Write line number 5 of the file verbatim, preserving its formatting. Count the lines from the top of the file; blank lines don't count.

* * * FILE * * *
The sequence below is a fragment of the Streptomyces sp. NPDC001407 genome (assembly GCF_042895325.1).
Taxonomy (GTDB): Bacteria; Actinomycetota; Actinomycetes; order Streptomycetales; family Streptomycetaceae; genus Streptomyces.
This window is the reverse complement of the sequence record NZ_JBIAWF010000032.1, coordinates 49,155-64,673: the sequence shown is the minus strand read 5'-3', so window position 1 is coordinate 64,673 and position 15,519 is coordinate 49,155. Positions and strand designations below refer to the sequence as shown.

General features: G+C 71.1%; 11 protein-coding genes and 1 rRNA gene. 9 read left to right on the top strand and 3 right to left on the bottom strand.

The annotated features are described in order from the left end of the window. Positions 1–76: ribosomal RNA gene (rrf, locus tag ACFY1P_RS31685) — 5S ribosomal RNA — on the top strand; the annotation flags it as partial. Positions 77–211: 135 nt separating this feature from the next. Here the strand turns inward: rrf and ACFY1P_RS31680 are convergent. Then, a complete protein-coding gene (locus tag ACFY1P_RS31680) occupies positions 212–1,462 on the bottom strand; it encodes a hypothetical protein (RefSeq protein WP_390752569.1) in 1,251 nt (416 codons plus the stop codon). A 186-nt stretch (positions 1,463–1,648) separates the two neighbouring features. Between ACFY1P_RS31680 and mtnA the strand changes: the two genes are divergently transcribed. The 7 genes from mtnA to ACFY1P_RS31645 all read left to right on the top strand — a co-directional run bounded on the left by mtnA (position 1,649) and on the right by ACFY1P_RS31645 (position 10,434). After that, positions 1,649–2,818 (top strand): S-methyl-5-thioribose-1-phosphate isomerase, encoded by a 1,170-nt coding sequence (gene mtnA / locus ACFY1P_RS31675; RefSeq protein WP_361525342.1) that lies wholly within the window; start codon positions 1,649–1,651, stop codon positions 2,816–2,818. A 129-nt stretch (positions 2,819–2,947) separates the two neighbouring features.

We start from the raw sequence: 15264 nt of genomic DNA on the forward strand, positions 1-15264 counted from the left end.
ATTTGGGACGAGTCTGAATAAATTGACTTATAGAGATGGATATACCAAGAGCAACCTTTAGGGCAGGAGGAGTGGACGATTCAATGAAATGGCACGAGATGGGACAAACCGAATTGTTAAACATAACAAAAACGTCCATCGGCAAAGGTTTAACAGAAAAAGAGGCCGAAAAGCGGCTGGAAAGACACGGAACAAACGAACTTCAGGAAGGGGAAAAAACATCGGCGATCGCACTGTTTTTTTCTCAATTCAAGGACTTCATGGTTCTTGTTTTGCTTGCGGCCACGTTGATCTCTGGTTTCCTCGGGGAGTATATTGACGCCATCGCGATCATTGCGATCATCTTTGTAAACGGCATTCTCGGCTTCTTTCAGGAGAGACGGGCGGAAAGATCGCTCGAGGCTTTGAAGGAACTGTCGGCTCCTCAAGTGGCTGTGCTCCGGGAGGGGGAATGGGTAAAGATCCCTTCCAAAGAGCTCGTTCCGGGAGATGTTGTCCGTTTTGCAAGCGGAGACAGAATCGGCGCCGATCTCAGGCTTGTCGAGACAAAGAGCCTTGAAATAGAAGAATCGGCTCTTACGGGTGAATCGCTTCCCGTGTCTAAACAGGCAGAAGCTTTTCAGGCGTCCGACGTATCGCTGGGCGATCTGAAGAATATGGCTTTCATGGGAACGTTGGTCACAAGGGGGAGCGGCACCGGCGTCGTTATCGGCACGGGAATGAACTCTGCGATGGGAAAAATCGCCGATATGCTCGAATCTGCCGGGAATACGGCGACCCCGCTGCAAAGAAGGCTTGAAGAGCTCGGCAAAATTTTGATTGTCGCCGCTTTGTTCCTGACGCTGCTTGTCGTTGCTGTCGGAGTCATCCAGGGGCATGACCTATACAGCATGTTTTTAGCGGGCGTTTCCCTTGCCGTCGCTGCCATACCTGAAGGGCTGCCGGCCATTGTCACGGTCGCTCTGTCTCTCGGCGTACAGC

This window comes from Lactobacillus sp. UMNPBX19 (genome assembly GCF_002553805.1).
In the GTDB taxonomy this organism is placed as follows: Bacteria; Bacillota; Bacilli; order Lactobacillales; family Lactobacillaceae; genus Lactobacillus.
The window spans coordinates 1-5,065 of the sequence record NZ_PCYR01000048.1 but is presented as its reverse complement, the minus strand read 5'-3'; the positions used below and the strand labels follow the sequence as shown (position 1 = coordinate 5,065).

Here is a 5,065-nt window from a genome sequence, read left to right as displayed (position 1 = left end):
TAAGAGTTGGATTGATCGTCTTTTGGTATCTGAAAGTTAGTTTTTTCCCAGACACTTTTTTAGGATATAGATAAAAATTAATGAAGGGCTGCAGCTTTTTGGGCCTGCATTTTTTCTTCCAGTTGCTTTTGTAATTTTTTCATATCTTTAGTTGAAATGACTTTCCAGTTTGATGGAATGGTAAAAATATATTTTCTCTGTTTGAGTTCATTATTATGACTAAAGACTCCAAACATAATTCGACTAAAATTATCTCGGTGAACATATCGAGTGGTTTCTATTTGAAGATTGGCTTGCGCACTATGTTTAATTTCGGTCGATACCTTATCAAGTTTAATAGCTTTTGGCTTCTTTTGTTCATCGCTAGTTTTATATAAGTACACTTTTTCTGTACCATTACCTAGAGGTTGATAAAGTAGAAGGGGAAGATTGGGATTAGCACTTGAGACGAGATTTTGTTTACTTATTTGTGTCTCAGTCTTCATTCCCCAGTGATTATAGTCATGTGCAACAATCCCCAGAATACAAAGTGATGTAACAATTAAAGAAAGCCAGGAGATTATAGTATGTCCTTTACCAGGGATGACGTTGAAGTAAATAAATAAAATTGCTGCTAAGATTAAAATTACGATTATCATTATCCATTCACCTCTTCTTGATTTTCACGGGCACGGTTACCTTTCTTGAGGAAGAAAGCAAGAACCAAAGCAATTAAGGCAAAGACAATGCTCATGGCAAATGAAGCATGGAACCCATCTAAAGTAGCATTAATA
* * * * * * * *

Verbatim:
The annotated features are described in order from the left end of the window. Positions 1–76: ribosomal RNA gene (rrf, locus tag ACFY1P_RS31685) — 5S ribosomal RNA — on the top strand; the annotation flags it as partial. Positions 77–211: 135 nt separating this feature from the next. Here the strand turns inward: rrf and ACFY1P_RS31680 are convergent. Then, a complete protein-coding gene (locus tag ACFY1P_RS31680) occupies positions 212–1,462 on the bottom strand; it encodes a hypothetical protein (RefSeq protein WP_390752569.1) in 1,251 nt (416 codons plus the stop codon). A 186-nt stretch (positions 1,463–1,648) separates the two neighbouring features. Between ACFY1P_RS31680 and mtnA the strand changes: the two genes are divergently transcribed. The 7 genes from mtnA to ACFY1P_RS31645 all read left to right on the top strand — a co-directional run bounded on the left by mtnA (position 1,649) and on the right by ACFY1P_RS31645 (position 10,434). After that, positions 1,649–2,818 (top strand): S-methyl-5-thioribose-1-phosphate isomerase, encoded by a 1,170-nt coding sequence (gene mtnA / locus ACFY1P_RS31675; RefSeq protein WP_361525342.1) that lies wholly within the window; start codon positions 1,649–1,651, stop codon positions 2,816–2,818. A 129-nt stretch (positions 2,819–2,947) separates the two neighbouring features.